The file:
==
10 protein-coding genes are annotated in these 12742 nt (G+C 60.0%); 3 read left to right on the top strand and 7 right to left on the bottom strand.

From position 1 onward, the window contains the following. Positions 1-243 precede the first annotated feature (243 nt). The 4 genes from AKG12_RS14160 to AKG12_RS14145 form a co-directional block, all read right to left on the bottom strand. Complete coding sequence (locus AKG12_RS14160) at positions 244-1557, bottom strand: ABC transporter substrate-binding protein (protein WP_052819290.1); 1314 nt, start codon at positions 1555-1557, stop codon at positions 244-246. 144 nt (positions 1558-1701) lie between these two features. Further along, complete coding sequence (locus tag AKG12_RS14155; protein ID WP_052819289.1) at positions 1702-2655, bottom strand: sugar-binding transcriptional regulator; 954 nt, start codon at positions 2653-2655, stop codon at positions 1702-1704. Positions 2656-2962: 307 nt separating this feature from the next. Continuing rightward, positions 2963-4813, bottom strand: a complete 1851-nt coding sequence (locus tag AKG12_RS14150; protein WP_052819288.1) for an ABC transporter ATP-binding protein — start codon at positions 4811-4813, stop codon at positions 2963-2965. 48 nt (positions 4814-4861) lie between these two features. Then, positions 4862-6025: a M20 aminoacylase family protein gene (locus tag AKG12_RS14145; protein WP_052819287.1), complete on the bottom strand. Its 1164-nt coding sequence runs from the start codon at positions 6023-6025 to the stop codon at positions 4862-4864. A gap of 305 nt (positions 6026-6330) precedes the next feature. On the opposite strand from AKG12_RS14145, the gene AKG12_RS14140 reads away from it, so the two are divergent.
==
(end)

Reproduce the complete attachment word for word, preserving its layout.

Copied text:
10 protein-coding genes are annotated in these 12742 nt (G+C 60.0%); 3 read left to right on the top strand and 7 right to left on the bottom strand.

From position 1 onward, the window contains the following. Positions 1-243 precede the first annotated feature (243 nt). The 4 genes from AKG12_RS14160 to AKG12_RS14145 form a co-directional block, all read right to left on the bottom strand. Complete coding sequence (locus AKG12_RS14160) at positions 244-1557, bottom strand: ABC transporter substrate-binding protein (protein WP_052819290.1); 1314 nt, start codon at positions 1555-1557, stop codon at positions 244-246. 144 nt (positions 1558-1701) lie between these two features. Further along, complete coding sequence (locus tag AKG12_RS14155; protein ID WP_052819289.1) at positions 1702-2655, bottom strand: sugar-binding transcriptional regulator; 954 nt, start codon at positions 2653-2655, stop codon at positions 1702-1704. Positions 2656-2962: 307 nt separating this feature from the next. Continuing rightward, positions 2963-4813, bottom strand: a complete 1851-nt coding sequence (locus tag AKG12_RS14150; protein WP_052819288.1) for an ABC transporter ATP-binding protein — start codon at positions 4811-4813, stop codon at positions 2963-2965. 48 nt (positions 4814-4861) lie between these two features. Then, positions 4862-6025: a M20 aminoacylase family protein gene (locus tag AKG12_RS14145; protein WP_052819287.1), complete on the bottom strand. Its 1164-nt coding sequence runs from the start codon at positions 6023-6025 to the stop codon at positions 4862-4864. A gap of 305 nt (positions 6026-6330) precedes the next feature. On the opposite strand from AKG12_RS14145, the gene AKG12_RS14140 reads away from it, so the two are divergent.